'I believe that this kind of iftar will contribute to a cultural exchange and an understanding between our countries,” said the Korean ambassador
Ramadan 2018: Embassy teaches Emiratis to cook Korean food at fusion iftar
During the final minutes before sunset, dozens of men and women were busy cutting vegetables and spreading olive oil on their lamb chops at the Korean embassy in Abu Dhabi.
Around 150 UAE nationals, diplomats and government officials gathered to prepare the Korean dish bibimbap, made from mixed vegetables, meat and rice, for iftar.
Ahmad Al Hajaj and his daughter Maitha added eggs to the perfectly designed Korean meat and vegetable dish just in time for Maghrib prayers, which mark the end of fasting time.
“This is the first time I have cooked a Korean dish,” said the 11-year-old. “I usually bake cakes, but this is something new and I think I’ll be able to do it again at home.”
Mr Al Hajaj, 36, said he heard about the event from his peer, a Korean instructor at Khalifa University. “I saw this as a chance to bring Maitha with me, since she loves cooking.”
The significance of the gathering, hosted by the Korean embassy on Wednesday, extends beyond sizzling pots – it symbolises a bridge of friendship and tolerance between the two cultures.
Initiatives like this over the past three years have helped increase the number of UAE tourists to Korea. Park Kang-ho, the Korean ambassador to the UAE, said between 2015 and 2016 around 10,000 tourists visited Korea from the UAE, and an additional 3,500 Emiratis visited for medical treatment. But last year, that number grew to 20,000.
The embassy has been celebrating Ramadan since 2016. "I believe that today this kind of iftar will contribute to a cultural exchange and an understanding between our countries and religions,” said Mr Park.
The two countries have strengthened their ties in recent years in fields including energy, defence, healthcare and culture.
Farinaz Modir beamed as she mixed sesame oil into a gingery Korean sauce.
“I learned to make the sauce for [bibimbap] and I’m very excited, this is the first time I am trying to make this dish and I’ve had it many times at Korean restaurants,” said the 37-year-old teacher.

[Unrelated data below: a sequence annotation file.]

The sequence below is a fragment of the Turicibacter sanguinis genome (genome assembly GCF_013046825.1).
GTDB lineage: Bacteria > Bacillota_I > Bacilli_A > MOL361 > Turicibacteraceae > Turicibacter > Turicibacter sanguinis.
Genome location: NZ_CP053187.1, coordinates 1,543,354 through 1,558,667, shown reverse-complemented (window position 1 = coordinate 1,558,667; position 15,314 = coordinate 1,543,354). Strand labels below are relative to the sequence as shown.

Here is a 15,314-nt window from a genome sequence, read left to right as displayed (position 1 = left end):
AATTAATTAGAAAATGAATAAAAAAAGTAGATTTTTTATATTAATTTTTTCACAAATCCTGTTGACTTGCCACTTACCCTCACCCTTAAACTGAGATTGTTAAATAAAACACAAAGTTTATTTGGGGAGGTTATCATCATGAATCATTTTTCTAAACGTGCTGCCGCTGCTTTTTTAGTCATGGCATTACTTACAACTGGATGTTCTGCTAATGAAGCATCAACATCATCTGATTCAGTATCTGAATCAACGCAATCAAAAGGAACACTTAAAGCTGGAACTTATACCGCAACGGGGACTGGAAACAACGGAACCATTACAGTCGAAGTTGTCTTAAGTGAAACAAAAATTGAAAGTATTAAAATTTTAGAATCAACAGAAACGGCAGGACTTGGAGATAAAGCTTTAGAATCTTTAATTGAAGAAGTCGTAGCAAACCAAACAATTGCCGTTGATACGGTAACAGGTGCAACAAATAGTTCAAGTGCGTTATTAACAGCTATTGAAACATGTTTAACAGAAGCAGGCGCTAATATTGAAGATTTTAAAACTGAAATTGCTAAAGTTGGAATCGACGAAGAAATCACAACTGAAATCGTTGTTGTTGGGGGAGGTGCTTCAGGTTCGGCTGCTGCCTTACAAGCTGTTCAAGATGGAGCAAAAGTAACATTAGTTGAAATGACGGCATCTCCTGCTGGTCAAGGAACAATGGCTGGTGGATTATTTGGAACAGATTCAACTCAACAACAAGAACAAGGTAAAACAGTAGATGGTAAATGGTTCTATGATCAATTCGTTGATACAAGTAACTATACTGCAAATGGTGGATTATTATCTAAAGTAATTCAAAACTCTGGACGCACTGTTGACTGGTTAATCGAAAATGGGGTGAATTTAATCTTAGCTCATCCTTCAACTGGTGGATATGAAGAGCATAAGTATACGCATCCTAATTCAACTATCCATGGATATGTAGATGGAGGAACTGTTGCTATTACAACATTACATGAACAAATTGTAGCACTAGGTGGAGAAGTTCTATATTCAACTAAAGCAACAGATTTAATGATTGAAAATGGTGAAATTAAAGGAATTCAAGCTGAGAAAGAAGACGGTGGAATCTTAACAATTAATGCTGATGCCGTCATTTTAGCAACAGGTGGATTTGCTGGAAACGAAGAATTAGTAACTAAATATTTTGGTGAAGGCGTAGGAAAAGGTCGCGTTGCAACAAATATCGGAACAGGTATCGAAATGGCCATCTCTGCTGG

“I went to Korea for vacation twice and tried Korean food. I love Korea ... I think I put too much pepper! Oh, I have to add sugar!
"Now I think this is right.”
The event’s main chef, Jihun Maxime Kim, said he redesigned this version of bibimbap to include Emirati elements.
“I used seven vegetables to represent seven emirates because I wanted to present the relationship between Korea and the UAE.
“It usually comes with beef, and when I went to RAK the other day they served me a dish with lamb and it is the traditional meat for Emiratis. So instead of beef we used lamb chops ... It also comes with seven Arabian mixed spices.”
At another cooking station, chef Gwang Bum Gu instructed a group of women as they put their cooking gloves on to spread olive oil over a veal fillet.
“After the spices, you add the olive oil, otherwise all the juices will come out,” he explained.
Mariam Al Shehhi, 31, enthusiastically cutting a courgette into thin slices, said: “I love [bibimbap] because it is easy to make and you can do it with any ingredients at home. I usually do it without meat, but you can also do it with chicken.
“Today I learned that the vegetables are cooked and not just steamed.”
Her passion for all things Korean started more than ten years ago. “I wanted to study Korean, she said, "and I did at the Higher College of Technology. They were the first to offer it in Abu Dhabi.”
She has been a regular to the embassy’s iftars since 2016.